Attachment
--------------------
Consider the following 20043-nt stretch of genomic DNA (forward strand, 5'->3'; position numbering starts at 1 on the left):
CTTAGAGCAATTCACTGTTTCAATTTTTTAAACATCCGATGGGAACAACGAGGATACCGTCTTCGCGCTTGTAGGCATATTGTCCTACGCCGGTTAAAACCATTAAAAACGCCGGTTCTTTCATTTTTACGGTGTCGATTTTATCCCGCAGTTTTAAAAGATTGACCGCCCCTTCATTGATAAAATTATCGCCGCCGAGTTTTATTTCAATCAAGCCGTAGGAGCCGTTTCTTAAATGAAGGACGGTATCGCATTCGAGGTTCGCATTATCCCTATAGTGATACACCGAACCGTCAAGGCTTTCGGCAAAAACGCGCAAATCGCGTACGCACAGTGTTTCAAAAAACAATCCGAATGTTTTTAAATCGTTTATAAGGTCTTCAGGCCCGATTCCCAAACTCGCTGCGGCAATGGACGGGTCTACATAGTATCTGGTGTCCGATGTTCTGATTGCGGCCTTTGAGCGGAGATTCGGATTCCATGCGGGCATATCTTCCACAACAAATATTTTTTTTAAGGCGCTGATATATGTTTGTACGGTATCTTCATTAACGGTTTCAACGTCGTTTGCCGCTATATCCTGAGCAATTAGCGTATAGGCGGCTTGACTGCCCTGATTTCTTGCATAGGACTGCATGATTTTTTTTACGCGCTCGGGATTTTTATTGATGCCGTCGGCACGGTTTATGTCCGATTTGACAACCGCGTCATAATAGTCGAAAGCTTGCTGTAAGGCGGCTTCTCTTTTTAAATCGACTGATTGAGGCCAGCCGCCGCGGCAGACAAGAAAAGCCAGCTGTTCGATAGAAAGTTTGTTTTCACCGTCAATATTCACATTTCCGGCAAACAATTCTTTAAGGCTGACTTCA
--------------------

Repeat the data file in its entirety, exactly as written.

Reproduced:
Consider the following 20043-nt stretch of genomic DNA (forward strand, 5'->3'; position numbering starts at 1 on the left):
CTTAGAGCAATTCACTGTTTCAATTTTTTAAACATCCGATGGGAACAACGAGGATACCGTCTTCGCGCTTGTAGGCATATTGTCCTACGCCGGTTAAAACCATTAAAAACGCCGGTTCTTTCATTTTTACGGTGTCGATTTTATCCCGCAGTTTTAAAAGATTGACCGCCCCTTCATTGATAAAATTATCGCCGCCGAGTTTTATTTCAATCAAGCCGTAGGAGCCGTTTCTTAAATGAAGGACGGTATCGCATTCGAGGTTCGCATTATCCCTATAGTGATACACCGAACCGTCAAGGCTTTCGGCAAAAACGCGCAAATCGCGTACGCACAGTGTTTCAAAAAACAATCCGAATGTTTTTAAATCGTTTATAAGGTCTTCAGGCCCGATTCCCAAACTCGCTGCGGCAATGGACGGGTCTACATAGTATCTGGTGTCCGATGTTCTGATTGCGGCCTTTGAGCGGAGATTCGGATTCCATGCGGGCATATCTTCCACAACAAATATTTTTTTTAAGGCGCTGATATATGTTTGTACGGTATCTTCATTAACGGTTTCAACGTCGTTTGCCGCTATATCCTGAGCAATTAGCGTATAGGCGGCTTGACTGCCCTGATTTCTTGCATAGGACTGCATGATTTTTTTTACGCGCTCGGGATTTTTATTGATGCCGTCGGCACGGTTTATGTCCGATTTGACAACCGCGTCATAATAGTCGAAAGCTTGCTGTAAGGCGGCTTCTCTTTTTAAATCGACTGATTGAGGCCAGCCGCCGCGGCAGACAAGAAAAGCCAGCTGTTCGATAGAAAGTTTGTTTTCACCGTCAATATTCACATTTCCGGCAAACAATTCTTTAAGGCTGACTTCA